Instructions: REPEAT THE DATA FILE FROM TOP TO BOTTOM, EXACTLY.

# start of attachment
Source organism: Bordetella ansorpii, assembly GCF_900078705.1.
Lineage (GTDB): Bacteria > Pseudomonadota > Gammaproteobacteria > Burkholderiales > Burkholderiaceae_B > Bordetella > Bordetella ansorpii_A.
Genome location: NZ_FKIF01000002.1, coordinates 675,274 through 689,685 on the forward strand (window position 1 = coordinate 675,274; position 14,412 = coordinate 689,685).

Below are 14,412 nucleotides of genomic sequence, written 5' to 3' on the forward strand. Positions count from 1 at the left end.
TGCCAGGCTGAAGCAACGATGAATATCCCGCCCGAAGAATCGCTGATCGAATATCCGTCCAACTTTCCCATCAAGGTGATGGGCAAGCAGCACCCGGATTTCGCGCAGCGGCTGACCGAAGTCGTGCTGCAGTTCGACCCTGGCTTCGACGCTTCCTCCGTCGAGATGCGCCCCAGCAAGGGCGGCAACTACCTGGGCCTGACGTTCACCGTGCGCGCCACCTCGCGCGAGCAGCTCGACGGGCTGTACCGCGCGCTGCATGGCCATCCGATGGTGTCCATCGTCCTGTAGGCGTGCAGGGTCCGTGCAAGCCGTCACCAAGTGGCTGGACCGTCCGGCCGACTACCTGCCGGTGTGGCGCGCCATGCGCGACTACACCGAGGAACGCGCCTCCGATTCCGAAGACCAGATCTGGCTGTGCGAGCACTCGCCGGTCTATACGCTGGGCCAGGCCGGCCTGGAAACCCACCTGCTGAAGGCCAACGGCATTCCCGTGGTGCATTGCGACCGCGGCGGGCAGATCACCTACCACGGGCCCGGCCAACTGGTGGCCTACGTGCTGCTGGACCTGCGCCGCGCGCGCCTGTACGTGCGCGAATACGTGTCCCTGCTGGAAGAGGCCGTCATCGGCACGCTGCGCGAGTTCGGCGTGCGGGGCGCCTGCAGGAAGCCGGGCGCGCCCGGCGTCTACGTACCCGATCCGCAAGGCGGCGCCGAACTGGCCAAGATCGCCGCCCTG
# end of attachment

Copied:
Source organism: Bordetella ansorpii, assembly GCF_900078705.1.
Lineage (GTDB): Bacteria > Pseudomonadota > Gammaproteobacteria > Burkholderiales > Burkholderiaceae_B > Bordetella > Bordetella ansorpii_A.
Genome location: NZ_FKIF01000002.1, coordinates 675,274 through 689,685 on the forward strand (window position 1 = coordinate 675,274; position 14,412 = coordinate 689,685).

Below are 14,412 nucleotides of genomic sequence, written 5' to 3' on the forward strand. Positions count from 1 at the left end.
TGCCAGGCTGAAGCAACGATGAATATCCCGCCCGAAGAATCGCTGATCGAATATCCGTCCAACTTTCCCATCAAGGTGATGGGCAAGCAGCACCCGGATTTCGCGCAGCGGCTGACCGAAGTCGTGCTGCAGTTCGACCCTGGCTTCGACGCTTCCTCCGTCGAGATGCGCCCCAGCAAGGGCGGCAACTACCTGGGCCTGACGTTCACCGTGCGCGCCACCTCGCGCGAGCAGCTCGACGGGCTGTACCGCGCGCTGCATGGCCATCCGATGGTGTCCATCGTCCTGTAGGCGTGCAGGGTCCGTGCAAGCCGTCACCAAGTGGCTGGACCGTCCGGCCGACTACCTGCCGGTGTGGCGCGCCATGCGCGACTACACCGAGGAACGCGCCTCCGATTCCGAAGACCAGATCTGGCTGTGCGAGCACTCGCCGGTCTATACGCTGGGCCAGGCCGGCCTGGAAACCCACCTGCTGAAGGCCAACGGCATTCCCGTGGTGCATTGCGACCGCGGCGGGCAGATCACCTACCACGGGCCCGGCCAACTGGTGGCCTACGTGCTGCTGGACCTGCGCCGCGCGCGCCTGTACGTGCGCGAATACGTGTCCCTGCTGGAAGAGGCCGTCATCGGCACGCTGCGCGAGTTCGGCGTGCGGGGCGCCTGCAGGAAGCCGGGCGCGCCCGGCGTCTACGTACCCGATCCGCAAGGCGGCGCCGAACTGGCCAAGATCGCCGCCCTG